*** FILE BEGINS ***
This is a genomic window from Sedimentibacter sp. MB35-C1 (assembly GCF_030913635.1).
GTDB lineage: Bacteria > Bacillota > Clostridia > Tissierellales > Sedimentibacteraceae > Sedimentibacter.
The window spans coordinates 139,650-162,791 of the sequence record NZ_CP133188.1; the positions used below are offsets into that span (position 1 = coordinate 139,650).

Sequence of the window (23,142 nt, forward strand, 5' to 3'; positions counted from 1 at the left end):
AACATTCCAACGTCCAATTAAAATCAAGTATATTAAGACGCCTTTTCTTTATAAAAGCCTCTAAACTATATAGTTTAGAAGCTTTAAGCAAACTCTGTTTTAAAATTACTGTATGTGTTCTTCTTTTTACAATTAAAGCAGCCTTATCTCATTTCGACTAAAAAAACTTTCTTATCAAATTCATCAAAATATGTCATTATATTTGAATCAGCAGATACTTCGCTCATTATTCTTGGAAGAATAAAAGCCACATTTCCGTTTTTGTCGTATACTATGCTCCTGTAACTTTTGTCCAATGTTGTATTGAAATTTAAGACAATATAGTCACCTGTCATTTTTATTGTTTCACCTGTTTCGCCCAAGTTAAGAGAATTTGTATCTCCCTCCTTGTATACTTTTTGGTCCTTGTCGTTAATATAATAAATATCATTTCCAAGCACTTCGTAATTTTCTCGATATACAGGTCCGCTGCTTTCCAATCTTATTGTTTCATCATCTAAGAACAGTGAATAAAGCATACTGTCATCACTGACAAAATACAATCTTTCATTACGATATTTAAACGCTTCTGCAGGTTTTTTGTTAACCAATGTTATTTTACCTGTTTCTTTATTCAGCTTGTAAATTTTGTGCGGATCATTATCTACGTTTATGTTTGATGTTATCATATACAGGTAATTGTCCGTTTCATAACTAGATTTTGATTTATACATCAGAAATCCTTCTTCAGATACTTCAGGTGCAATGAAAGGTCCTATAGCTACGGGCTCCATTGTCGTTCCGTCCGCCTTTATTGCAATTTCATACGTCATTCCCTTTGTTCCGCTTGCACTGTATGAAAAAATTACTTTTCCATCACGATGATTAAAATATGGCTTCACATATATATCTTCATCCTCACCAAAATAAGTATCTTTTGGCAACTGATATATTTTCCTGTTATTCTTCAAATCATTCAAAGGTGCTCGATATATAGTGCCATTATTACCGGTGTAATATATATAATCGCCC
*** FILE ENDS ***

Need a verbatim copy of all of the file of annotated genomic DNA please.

This is a genomic window from Sedimentibacter sp. MB35-C1 (assembly GCF_030913635.1).
GTDB lineage: Bacteria > Bacillota > Clostridia > Tissierellales > Sedimentibacteraceae > Sedimentibacter.
The window spans coordinates 139,650-162,791 of the sequence record NZ_CP133188.1; the positions used below are offsets into that span (position 1 = coordinate 139,650).

Sequence of the window (23,142 nt, forward strand, 5' to 3'; positions counted from 1 at the left end):
AACATTCCAACGTCCAATTAAAATCAAGTATATTAAGACGCCTTTTCTTTATAAAAGCCTCTAAACTATATAGTTTAGAAGCTTTAAGCAAACTCTGTTTTAAAATTACTGTATGTGTTCTTCTTTTTACAATTAAAGCAGCCTTATCTCATTTCGACTAAAAAAACTTTCTTATCAAATTCATCAAAATATGTCATTATATTTGAATCAGCAGATACTTCGCTCATTATTCTTGGAAGAATAAAAGCCACATTTCCGTTTTTGTCGTATACTATGCTCCTGTAACTTTTGTCCAATGTTGTATTGAAATTTAAGACAATATAGTCACCTGTCATTTTTATTGTTTCACCTGTTTCGCCCAAGTTAAGAGAATTTGTATCTCCCTCCTTGTATACTTTTTGGTCCTTGTCGTTAATATAATAAATATCATTTCCAAGCACTTCGTAATTTTCTCGATATACAGGTCCGCTGCTTTCCAATCTTATTGTTTCATCATCTAAGAACAGTGAATAAAGCATACTGTCATCACTGACAAAATACAATCTTTCATTACGATATTTAAACGCTTCTGCAGGTTTTTTGTTAACCAATGTTATTTTACCTGTTTCTTTATTCAGCTTGTAAATTTTGTGCGGATCATTATCTACGTTTATGTTTGATGTTATCATATACAGGTAATTGTCCGTTTCATAACTAGATTTTGATTTATACATCAGAAATCCTTCTTCAGATACTTCAGGTGCAATGAAAGGTCCTATAGCTACGGGCTCCATTGTCGTTCCGTCCGCCTTTATTGCAATTTCATACGTCATTCCCTTTGTTCCGCTTGCACTGTATGAAAAAATTACTTTTCCATCACGATGATTAAAATATGGCTTCACATATATATCTTCATCCTCACCAAAATAAGTATCTTTTGGCAACTGATATATTTTCCTGTTATTCTTCAAATCATTCAAAGGTGCTCGATATATAGTGCCATTATTACCGGTGTAATATATATAATCGCCC